Jameson Lopez will become a tenure-track professor in Tucson in the fall
Editor’s note: This is part of a series of profiles for spring 2018 commencement.
When a teenage boy in his community committed suicide, Jameson Lopez decided he wanted to do something for his tribe.
That something was dedicating his life to higher education and finding opportunities for Native Americans to obtain their degrees.
“Native students often have problems adjusting to college life because of historical forced assimilation and colonization,” said Lopez, a Quechan tribe member from Fort Yuma, California, who is earning a PhD in education policy and evaluation at Mary Lou Fulton Teachers College. “Culturally, our traditions are much different and often undervalued. We are striving to make economic advances using traditional knowledge that was impossible in previous decades because of societal disadvantages.”
The 32-year-old Lopez said he immediately connected with the Native community on campus after a four-year stint in the U.S. Army. Forging friendships and finding mentors is what eventually got him through, said Lopez.
Today, Lopez serves as a mentor to many youth and often travels to Native communities to deliver a message of hope for a better life.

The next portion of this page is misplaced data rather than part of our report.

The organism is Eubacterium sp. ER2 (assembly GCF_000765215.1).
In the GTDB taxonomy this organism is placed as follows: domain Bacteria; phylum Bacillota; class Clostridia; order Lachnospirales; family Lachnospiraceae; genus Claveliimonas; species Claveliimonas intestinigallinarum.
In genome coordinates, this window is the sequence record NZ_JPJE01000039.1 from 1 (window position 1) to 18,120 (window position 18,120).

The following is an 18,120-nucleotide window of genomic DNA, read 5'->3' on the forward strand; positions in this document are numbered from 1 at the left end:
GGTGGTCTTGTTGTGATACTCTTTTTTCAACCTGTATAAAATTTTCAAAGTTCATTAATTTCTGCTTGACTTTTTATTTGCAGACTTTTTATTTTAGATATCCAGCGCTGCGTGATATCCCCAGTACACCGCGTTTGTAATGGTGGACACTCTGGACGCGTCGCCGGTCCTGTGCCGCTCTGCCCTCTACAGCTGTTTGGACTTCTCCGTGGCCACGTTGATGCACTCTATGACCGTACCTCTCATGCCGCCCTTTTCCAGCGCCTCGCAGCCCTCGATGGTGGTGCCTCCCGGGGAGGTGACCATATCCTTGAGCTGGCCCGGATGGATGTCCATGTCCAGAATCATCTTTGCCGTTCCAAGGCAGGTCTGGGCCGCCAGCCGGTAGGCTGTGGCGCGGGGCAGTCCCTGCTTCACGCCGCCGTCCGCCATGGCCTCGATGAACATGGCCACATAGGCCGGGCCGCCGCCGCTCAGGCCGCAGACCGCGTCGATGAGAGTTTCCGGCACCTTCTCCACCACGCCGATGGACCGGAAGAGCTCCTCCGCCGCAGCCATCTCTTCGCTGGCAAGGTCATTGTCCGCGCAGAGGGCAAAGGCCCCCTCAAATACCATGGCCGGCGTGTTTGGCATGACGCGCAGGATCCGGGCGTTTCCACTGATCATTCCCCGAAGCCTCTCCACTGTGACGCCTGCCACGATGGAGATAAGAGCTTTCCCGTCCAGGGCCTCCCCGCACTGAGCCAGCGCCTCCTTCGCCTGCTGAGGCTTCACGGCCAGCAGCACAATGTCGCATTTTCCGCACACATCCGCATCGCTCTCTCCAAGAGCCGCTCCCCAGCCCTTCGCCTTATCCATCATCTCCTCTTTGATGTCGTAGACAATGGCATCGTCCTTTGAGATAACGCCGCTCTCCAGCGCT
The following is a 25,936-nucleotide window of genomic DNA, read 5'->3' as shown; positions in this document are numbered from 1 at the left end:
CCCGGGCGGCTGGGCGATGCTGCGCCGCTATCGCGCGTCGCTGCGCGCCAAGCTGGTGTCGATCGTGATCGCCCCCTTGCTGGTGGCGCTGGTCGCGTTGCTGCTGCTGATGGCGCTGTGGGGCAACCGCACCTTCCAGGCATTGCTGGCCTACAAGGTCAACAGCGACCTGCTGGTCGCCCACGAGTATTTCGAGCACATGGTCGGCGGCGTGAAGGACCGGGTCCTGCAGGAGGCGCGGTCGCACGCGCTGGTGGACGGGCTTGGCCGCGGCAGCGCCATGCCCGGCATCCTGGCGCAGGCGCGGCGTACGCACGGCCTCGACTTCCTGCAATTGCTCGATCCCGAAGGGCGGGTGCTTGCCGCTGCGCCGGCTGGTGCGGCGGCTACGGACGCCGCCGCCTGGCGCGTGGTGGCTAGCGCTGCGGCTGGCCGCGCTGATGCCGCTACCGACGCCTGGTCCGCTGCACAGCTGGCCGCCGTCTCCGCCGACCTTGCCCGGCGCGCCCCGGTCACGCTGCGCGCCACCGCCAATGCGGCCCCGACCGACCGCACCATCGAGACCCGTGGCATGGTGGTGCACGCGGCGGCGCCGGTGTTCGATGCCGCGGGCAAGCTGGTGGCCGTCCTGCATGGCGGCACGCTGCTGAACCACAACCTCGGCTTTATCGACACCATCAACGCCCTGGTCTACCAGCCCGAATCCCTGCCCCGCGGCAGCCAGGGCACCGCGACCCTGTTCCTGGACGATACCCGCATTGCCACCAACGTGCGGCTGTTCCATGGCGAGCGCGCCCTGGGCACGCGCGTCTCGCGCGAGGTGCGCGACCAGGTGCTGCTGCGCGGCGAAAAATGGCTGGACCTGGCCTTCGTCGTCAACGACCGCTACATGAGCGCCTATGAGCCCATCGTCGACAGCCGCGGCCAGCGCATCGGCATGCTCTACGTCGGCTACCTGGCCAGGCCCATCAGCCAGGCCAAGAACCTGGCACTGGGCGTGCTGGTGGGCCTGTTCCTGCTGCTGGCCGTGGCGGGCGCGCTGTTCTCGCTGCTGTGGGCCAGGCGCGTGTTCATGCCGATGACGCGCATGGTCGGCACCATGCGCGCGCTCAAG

“It all boils down to — if I’m asked to say or do something and I don’t, that opportunity might go to someone who isn’t Native American,” Lopez said. “Then it becomes a lost opportunity for Native youth to hear and experience something positive.”
After Lopez graduates on May 7, he is headed to Tucson where he will become a tenure-track professor at the University of Arizona and continue his research in Indian Country. He expressed that he wants to support tribal nation building by advancing the capacity of tribal nations to collect and analyze data. He hopes that his effort to collect data with tribes will inform tribal decisions and policies that create new opportunities for economic advances for Native people.
Lopez recently spoke to ASU Now about his positive experiences at the university.
Question: What was your “aha” moment, when you realized you wanted to study education?
Answer: There are million “aha” moments. But this is the first one that stuck out when you asked that question. I was attending a wake under a brush arbor on a remote reservation for a young kid who had committed suicide. Something that was common to the community but uncommon to our traditions as Native people. I knew I wanted to give back and help in some way. I saw education as an avenue of hope. But later on I realized that it couldn’t be any education, it had to be an education that could sustain and revitalize Native communities through nation building. So I started focusing on education as a means of nation building in indigenous communities.
Q: What’s something you learned while at ASU?
A: I remember being taught in elementary school about inventors such as Thomas Edison, Sir Isaac Newton, Benjamin Franklin, etc. You ever wonder why we were mostly taught about white, European-descendant inventors in elementary school? Surely there were inventors from other ethnicities that we could have learned about. In my later years of life, I realized there were actually lots of inventors from various ethnicities and even Native inventors.